In a state-of-the-nation speech, Putin announced the suspension of Russia’s participation in the New START nuclear arms control pact with the US, citing Western double-dealing in Ukraine as the reason. Russia, however, emphasized that it is not withdrawing from the pact yet, and would continue to respect its terms.
Russian President Vladimir Putin announced the suspension of Russia’s participation in the last remaining nuclear arms control pact with the United States, the 2010 New START, in his state-of-the-nation speech on Tuesday. He cited Western double-dealing in Ukraine as the reason for the move, and cast his country and Ukraine as victims of this double-dealing.
Despite the suspension, Putin emphasized that Russia would still respect the treaty’s caps on nuclear weapons, and would continue to exchange information about test launches of ballistic missiles per earlier agreements with the United States. The New START limits the number of nuclear weapons and envisages broad inspections of nuclear sites. Putin added that Russia should stand ready to resume nuclear weapons tests if the U.S. does so, which would end the global ban on such tests in place since the Cold War era.
The U.N. Secretary-General Antonio Guterres called for Russia and the United States to return to dialogue immediately because “a world without nuclear arms control is a far more dangerous and unstable one”. U.S. Secretary of State Antony Blinken described Moscow’s decision to suspend participation in the treaty as “really unfortunate and very irresponsible”. Chinese Ambassador to the United Nations Zhang Jun called on the U.S. and Russia to “continue to negotiate with each other in finding a good solution”.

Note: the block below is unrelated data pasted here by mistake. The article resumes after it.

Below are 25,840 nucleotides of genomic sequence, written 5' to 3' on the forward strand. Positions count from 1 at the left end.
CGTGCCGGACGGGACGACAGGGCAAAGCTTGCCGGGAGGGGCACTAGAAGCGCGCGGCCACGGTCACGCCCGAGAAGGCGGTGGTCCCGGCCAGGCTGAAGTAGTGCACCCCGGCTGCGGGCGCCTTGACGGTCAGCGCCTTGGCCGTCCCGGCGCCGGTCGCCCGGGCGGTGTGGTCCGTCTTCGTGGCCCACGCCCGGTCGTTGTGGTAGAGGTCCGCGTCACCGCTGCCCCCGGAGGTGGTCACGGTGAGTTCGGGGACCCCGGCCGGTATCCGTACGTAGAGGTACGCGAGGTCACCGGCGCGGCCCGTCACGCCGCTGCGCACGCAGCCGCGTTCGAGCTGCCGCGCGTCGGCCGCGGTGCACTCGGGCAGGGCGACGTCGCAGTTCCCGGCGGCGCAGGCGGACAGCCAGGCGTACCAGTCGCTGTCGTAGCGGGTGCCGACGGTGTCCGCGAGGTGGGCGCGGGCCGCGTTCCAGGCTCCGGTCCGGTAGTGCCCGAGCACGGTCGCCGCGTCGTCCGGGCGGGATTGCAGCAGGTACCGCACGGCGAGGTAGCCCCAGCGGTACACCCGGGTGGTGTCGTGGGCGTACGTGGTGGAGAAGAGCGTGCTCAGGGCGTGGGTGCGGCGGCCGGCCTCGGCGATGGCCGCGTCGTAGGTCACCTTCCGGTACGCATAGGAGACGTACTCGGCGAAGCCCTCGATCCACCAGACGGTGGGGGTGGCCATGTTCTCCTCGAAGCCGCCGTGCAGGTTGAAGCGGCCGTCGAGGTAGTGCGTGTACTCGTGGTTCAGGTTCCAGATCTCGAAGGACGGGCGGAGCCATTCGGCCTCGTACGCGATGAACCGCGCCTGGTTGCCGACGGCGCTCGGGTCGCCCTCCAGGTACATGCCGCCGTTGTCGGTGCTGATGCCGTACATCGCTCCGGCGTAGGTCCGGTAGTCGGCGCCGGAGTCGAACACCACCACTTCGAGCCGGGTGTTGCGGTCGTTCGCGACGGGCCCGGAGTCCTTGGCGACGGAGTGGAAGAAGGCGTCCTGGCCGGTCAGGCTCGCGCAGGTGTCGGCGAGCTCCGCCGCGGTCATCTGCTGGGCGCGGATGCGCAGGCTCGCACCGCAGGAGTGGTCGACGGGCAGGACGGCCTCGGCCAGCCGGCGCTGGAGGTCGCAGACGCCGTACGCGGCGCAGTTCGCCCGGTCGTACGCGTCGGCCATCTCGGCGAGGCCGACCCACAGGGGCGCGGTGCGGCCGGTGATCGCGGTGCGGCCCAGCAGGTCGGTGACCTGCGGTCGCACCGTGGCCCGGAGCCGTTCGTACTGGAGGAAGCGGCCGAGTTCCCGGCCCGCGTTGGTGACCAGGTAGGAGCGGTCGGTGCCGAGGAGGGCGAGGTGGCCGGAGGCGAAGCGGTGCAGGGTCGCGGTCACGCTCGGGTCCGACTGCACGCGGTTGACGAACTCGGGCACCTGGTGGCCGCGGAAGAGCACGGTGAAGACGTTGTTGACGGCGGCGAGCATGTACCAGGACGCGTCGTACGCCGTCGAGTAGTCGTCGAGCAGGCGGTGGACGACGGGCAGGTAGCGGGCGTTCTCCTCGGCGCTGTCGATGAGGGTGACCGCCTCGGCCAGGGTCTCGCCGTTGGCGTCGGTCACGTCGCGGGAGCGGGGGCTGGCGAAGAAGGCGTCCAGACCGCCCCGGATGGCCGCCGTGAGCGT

Putin’s announcement followed Blinken’s warning to China over the weekend that providing arms and ammunition to Russia would be a “serious problem.” Although the deputy head of Ukraine’s intelligence service has not seen any signs that China is providing weapons to Moscow. Russia invaded Ukraine in February 2022, made a dash toward Kyiv, and has since become bogged down elsewhere. The war has revived the divide between Russia and the West, reinvigorated the NATO alliance, and created the biggest threat to Putin’s rule of more than two decades.
Putin denies any wrongdoing in Ukraine, even after Russian forces have been accused of striking civilian targets, including hospitals, and committing war crimes. In his speech, he accused the West of taking aim at Russian culture, religion, and values, and said that Western sanctions hadn’t “achieved anything and will not achieve anything.” He fired another broadside at Western gender policies that he described as efforts to destroy “traditional” values.